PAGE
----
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The Soho Review, A Whip-Smart New Humor Magazine, Is Giving The Downtown Literati A Laugh

Feel like your sense of humor has been permanently warped by TikTok videos and Twitter memes? Do you look back fondly at a time when you could appreciate a punch line that wasn’t delivered in 280 characters or less? Have you forgotten how to physically turn a page?

We just might have the antidote to your perpetual Social Media Brain.

The treatment involves a hefty dose of clever comedy courtesy of The Soho Review: New York’s Best and Only Humor Magazine. As they say, laughter is the best medicine.

And the buzzy new publication certainly has the smart set laughing. Launched by a trio of New York City creatives, The Soho Review is a collection of jokes, cartoons, poetry, short stories (and more) that fills the void where irreverent and intelligent humor used to be… especially in print.

If the recent launch party for the mag’s inaugural issue was any indication, the city’s chic, colorful, and cultured cool kids have already given it their enthusiastic stamp of approval. A feat indeed, considering how hard it is to impress the discerning downtown literati.

Curious to learn more? Ace The Soho Review hits newsstands, we chatted with co-founder and editor-in-chief Timothy Latterner for the full dish on all the funny business.

First things first: What inspired you to launch The Soho Review?
I first started as a comedy writer for places like CollegeHumor, MAD Magazine, National Lampoon, and Playboy’s humor section. Now, all of those magazines and sites are either defunct or don’t publish written humor anymore. So we made one—The Soho Review: New York’s Best and Only Humor Magazine. It’s full of cartoons, jokes, funny short stories, and the kind of short-form bits that I used to love in those other magazines.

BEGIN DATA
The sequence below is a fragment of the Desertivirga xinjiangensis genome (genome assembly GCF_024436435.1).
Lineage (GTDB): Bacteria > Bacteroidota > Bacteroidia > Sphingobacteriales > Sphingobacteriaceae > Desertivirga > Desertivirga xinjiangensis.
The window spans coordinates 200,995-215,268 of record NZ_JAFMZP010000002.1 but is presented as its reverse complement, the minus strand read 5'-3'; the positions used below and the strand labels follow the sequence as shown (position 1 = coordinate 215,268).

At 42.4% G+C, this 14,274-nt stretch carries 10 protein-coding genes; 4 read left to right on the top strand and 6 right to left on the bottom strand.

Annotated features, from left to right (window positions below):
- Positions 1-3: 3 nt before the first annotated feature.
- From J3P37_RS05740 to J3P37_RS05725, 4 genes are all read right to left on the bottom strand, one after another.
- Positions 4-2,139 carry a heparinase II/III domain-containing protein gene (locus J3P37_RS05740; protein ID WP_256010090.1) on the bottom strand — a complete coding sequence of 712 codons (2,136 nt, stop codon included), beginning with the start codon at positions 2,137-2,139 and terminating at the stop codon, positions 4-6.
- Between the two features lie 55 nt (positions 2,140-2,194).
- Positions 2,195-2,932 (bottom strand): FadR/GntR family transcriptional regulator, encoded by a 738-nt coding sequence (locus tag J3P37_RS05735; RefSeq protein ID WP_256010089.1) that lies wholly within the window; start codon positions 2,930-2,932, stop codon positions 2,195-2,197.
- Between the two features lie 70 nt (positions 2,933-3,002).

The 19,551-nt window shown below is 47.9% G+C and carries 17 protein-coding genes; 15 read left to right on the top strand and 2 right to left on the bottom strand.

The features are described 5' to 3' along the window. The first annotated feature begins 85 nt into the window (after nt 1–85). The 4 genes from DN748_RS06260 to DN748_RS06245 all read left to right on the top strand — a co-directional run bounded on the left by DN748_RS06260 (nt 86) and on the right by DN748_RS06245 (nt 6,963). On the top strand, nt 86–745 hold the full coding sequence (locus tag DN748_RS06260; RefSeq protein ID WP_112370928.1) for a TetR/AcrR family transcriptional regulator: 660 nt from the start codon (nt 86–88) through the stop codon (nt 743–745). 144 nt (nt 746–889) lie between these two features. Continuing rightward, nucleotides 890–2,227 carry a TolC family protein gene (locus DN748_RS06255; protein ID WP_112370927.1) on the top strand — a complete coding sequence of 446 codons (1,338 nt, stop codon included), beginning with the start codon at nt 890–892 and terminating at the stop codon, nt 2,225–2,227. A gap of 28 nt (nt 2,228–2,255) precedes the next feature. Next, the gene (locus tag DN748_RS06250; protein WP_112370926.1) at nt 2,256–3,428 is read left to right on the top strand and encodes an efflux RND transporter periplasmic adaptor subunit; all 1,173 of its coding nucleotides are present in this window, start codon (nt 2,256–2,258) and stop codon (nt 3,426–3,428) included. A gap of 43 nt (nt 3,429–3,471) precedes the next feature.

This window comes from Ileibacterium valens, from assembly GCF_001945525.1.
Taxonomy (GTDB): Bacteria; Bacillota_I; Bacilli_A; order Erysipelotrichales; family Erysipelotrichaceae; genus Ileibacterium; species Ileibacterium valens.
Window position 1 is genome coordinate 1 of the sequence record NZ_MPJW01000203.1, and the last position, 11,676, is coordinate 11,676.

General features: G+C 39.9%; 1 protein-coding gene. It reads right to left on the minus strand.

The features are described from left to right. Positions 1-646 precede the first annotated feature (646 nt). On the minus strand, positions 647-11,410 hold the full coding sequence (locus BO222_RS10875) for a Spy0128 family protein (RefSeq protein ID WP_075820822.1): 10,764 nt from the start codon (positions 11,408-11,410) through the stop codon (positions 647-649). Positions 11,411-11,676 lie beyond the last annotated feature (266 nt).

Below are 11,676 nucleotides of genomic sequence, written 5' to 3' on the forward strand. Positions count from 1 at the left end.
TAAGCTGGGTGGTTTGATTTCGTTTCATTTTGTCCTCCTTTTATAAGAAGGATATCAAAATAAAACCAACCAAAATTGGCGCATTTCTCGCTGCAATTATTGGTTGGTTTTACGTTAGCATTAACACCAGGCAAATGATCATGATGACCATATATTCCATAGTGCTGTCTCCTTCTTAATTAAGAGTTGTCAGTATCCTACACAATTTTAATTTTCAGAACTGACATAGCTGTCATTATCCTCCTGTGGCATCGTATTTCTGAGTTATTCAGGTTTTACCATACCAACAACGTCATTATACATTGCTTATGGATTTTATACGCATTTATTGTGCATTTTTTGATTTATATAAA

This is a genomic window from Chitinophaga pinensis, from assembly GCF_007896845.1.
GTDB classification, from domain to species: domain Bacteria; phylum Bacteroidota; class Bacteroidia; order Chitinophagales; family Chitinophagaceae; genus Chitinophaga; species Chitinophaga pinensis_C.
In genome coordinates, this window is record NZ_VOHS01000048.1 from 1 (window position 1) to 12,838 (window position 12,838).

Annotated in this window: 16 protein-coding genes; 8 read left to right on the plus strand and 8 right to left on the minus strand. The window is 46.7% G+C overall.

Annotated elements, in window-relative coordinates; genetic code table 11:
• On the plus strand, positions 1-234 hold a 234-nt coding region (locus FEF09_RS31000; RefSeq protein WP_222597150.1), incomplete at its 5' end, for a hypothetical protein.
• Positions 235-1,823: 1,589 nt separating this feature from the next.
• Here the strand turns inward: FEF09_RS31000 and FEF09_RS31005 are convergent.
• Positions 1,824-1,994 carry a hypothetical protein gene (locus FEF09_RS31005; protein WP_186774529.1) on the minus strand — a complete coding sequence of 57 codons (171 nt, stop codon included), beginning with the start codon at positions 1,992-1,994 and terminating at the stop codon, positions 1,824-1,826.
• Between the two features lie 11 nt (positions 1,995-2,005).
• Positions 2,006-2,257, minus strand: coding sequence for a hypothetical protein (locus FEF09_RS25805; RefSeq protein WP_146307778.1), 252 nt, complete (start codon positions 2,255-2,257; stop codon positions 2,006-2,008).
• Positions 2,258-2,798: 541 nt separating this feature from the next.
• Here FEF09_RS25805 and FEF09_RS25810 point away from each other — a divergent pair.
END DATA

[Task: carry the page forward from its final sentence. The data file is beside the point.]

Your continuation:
While we all *love* digital media (ahem…), why was it important to you to make this a print publication?
Admittedly, making an independent print magazine in 2022 is kind of like being a door-to-door beeper salesman. You get asked why you’re doing this a lot. Print allows for something that resonates a little deeper with people upon first impression. Not to mention, in a digital space you need to constantly be making new content, considering SEO values, asking what the Google algorithm is doing, all of which we get to skip over. It gave the writers the space to be funny over 5 to 10 pages, and not have to condense every joke into a Tweet.

How difficult is it, really, to launch an independent print magazine these days?
Well, I mean, there’s hard parts of making anything new. The team that launched the magazine—myself as editor in chief, Parker Calvert as art director, and Clayton Calvert as our business affairs director—all feel we’re adding something new to the newsstand that doesn’t quite exist at the moment, a magazine that puts humor as the most important priority. One difficulty was bringing in writers and artists to pitch ideas and contribute to a magazine that didn’t have an issue at the time to show them what we were looking for as an example. Our one rule with pitches is, “is it funny?” They’re not themed to anything at this point, it’s just, “does this have a joke at its core concept?”, and “did it make us laugh?”

What can we expect to find in the pages of The Soho Review? Can you tell us about some of the contributors?